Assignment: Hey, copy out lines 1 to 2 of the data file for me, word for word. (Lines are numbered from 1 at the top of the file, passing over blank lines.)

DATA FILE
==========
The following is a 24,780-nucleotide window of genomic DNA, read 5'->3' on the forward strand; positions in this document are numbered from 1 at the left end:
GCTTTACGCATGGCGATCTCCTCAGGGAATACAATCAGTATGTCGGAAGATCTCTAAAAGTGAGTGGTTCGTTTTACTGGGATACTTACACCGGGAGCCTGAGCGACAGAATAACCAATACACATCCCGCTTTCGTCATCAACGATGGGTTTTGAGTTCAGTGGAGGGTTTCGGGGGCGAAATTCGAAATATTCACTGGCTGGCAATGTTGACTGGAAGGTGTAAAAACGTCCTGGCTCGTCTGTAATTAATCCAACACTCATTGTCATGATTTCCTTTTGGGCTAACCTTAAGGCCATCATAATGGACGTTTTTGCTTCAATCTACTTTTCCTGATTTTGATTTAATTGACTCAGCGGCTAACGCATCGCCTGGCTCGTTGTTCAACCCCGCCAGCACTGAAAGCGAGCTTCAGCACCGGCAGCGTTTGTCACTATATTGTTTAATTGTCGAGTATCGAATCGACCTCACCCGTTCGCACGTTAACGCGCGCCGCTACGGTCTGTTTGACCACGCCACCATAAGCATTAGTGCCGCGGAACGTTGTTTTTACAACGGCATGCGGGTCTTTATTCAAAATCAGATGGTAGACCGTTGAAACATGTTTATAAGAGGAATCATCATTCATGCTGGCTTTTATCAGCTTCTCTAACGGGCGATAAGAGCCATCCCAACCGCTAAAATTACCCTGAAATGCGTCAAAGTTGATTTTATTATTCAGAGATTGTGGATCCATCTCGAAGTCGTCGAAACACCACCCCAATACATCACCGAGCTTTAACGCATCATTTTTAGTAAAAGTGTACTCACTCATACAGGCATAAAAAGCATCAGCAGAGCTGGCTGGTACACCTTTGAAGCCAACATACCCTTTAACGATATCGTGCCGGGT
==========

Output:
The following is a 24,780-nucleotide window of genomic DNA, read 5'->3' on the forward strand; positions in this document are numbered from 1 at the left end:
GCTTTACGCATGGCGATCTCCTCAGGGAATACAATCAGTATGTCGGAAGATCTCTAAAAGTGAGTGGTTCGTTTTACTGGGATACTTACACCGGGAGCCTGAGCGACAGAATAACCAATACACATCCCGCTTTCGTCATCAACGATGGGTTTTGAGTTCAGTGGAGGGTTTCGGGGGCGAAATTCGAAATATTCACTGGCTGGCAATGTTGACTGGAAGGTGTAAAAACGTCCTGGCTCGTCTGTAATTAATCCAACACTCATTGTCATGATTTCCTTTTGGGCTAACCTTAAGGCCATCATAATGGACGTTTTTGCTTCAATCTACTTTTCCTGATTTTGATTTAATTGACTCAGCGGCTAACGCATCGCCTGGCTCGTTGTTCAACCCCGCCAGCACTGAAAGCGAGCTTCAGCACCGGCAGCGTTTGTCACTATATTGTTTAATTGTCGAGTATCGAATCGACCTCACCCGTTCGCACGTTAACGCGCGCCGCTACGGTCTGTTTGACCACGCCACCATAAGCATTAGTGCCGCGGAACGTTGTTTTTACAACGGCATGCGGGTCTTTATTCAAAATCAGATGGTAGACCGTTGAAACATGTTTATAAGAGGAATCATCATTCATGCTGGCTTTTATCAGCTTCTCTAACGGGCGATAAGAGCCATCCCAACCGCTAAAATTACCCTGAAATGCGTCAAAGTTGATTTTATTATTCAGAGATTGTGGATCCATCTCGAAGTCGTCGAAACACCACCCCAATACATCACCGAGCTTTAACGCATCATTTTTAGTAAAAGTGTACTCACTCATACAGGCATAAAAAGCATCAGCAGAGCTGGCTGGTACACCTTTGAAGCCAACATACCCTTTAACGATATCGTGCCGGGT